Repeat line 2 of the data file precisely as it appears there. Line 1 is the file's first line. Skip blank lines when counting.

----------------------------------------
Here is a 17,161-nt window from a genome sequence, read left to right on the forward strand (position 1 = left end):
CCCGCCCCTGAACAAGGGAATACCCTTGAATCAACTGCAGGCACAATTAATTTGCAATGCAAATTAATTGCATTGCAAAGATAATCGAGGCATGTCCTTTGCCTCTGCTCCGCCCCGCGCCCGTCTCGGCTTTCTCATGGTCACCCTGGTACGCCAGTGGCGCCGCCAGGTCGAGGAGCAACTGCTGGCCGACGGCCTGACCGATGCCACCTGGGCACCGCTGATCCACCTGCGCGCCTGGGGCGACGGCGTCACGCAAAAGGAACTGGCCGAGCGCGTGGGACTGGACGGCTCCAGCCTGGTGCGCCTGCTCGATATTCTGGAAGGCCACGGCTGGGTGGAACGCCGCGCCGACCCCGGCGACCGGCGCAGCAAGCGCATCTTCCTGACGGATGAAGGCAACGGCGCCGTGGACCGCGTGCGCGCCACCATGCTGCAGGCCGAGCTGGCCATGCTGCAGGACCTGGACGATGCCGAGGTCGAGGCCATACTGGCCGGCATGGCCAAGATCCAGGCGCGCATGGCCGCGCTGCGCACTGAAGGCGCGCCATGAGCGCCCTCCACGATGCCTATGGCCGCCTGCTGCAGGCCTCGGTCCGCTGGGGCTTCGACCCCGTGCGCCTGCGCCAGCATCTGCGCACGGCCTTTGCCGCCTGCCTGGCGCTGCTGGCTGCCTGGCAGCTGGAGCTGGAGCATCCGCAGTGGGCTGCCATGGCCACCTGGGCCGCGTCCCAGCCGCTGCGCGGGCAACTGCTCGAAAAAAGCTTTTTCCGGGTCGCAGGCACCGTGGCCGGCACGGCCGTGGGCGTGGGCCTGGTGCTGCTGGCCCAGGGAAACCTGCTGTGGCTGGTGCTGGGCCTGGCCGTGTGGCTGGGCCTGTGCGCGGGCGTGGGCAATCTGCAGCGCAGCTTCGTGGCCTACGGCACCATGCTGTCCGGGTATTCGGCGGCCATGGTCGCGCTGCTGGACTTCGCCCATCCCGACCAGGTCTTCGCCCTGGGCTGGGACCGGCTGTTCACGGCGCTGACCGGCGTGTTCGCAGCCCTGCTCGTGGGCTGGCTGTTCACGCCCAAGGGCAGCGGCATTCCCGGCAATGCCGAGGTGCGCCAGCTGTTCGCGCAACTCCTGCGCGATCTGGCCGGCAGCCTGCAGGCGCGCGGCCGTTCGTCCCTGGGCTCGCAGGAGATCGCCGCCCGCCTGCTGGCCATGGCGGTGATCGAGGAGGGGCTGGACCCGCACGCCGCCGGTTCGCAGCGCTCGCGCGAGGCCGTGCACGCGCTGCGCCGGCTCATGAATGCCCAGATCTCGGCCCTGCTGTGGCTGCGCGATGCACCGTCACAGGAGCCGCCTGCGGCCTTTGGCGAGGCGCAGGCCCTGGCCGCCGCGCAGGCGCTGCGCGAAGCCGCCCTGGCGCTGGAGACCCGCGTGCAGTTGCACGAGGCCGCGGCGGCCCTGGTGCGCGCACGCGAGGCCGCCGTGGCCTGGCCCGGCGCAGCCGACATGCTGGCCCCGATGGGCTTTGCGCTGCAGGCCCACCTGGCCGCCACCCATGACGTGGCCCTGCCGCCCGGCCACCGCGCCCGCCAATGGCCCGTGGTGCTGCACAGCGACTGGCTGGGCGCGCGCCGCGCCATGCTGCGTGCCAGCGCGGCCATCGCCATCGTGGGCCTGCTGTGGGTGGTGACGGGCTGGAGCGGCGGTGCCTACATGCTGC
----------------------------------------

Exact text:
CCCGCCCCTGAACAAGGGAATACCCTTGAATCAACTGCAGGCACAATTAATTTGCAATGCAAATTAATTGCATTGCAAAGATAATCGAGGCATGTCCTTTGCCTCTGCTCCGCCCCGCGCCCGTCTCGGCTTTCTCATGGTCACCCTGGTACGCCAGTGGCGCCGCCAGGTCGAGGAGCAACTGCTGGCCGACGGCCTGACCGATGCCACCTGGGCACCGCTGATCCACCTGCGCGCCTGGGGCGACGGCGTCACGCAAAAGGAACTGGCCGAGCGCGTGGGACTGGACGGCTCCAGCCTGGTGCGCCTGCTCGATATTCTGGAAGGCCACGGCTGGGTGGAACGCCGCGCCGACCCCGGCGACCGGCGCAGCAAGCGCATCTTCCTGACGGATGAAGGCAACGGCGCCGTGGACCGCGTGCGCGCCACCATGCTGCAGGCCGAGCTGGCCATGCTGCAGGACCTGGACGATGCCGAGGTCGAGGCCATACTGGCCGGCATGGCCAAGATCCAGGCGCGCATGGCCGCGCTGCGCACTGAAGGCGCGCCATGAGCGCCCTCCACGATGCCTATGGCCGCCTGCTGCAGGCCTCGGTCCGCTGGGGCTTCGACCCCGTGCGCCTGCGCCAGCATCTGCGCACGGCCTTTGCCGCCTGCCTGGCGCTGCTGGCTGCCTGGCAGCTGGAGCTGGAGCATCCGCAGTGGGCTGCCATGGCCACCTGGGCCGCGTCCCAGCCGCTGCGCGGGCAACTGCTCGAAAAAAGCTTTTTCCGGGTCGCAGGCACCGTGGCCGGCACGGCCGTGGGCGTGGGCCTGGTGCTGCTGGCCCAGGGAAACCTGCTGTGGCTGGTGCTGGGCCTGGCCGTGTGGCTGGGCCTGTGCGCGGGCGTGGGCAATCTGCAGCGCAGCTTCGTGGCCTACGGCACCATGCTGTCCGGGTATTCGGCGGCCATGGTCGCGCTGCTGGACTTCGCCCATCCCGACCAGGTCTTCGCCCTGGGCTGGGACCGGCTGTTCACGGCGCTGACCGGCGTGTTCGCAGCCCTGCTCGTGGGCTGGCTGTTCACGCCCAAGGGCAGCGGCATTCCCGGCAATGCCGAGGTGCGCCAGCTGTTCGCGCAACTCCTGCGCGATCTGGCCGGCAGCCTGCAGGCGCGCGGCCGTTCGTCCCTGGGCTCGCAGGAGATCGCCGCCCGCCTGCTGGCCATGGCGGTGATCGAGGAGGGGCTGGACCCGCACGCCGCCGGTTCGCAGCGCTCGCGCGAGGCCGTGCACGCGCTGCGCCGGCTCATGAATGCCCAGATCTCGGCCCTGCTGTGGCTGCGCGATGCACCGTCACAGGAGCCGCCTGCGGCCTTTGGCGAGGCGCAGGCCCTGGCCGCCGCGCAGGCGCTGCGCGAAGCCGCCCTGGCGCTGGAGACCCGCGTGCAGTTGCACGAGGCCGCGGCGGCCCTGGTGCGCGCACGCGAGGCCGCCGTGGCCTGGCCCGGCGCAGCCGACATGCTGGCCCCGATGGGCTTTGCGCTGCAGGCCCACCTGGCCGCCACCCATGACGTGGCCCTGCCGCCCGGCCACCGCGCCCGCCAATGGCCCGTGGTGCTGCACAGCGACTGGCTGGGCGCGCGCCGCGCCATGCTGCGTGCCAGCGCGGCCATCGCCATCGTGGGCCTGCTGTGGGTGGTGACGGGCTGGAGCGGCGGTGCCTACATGCTGC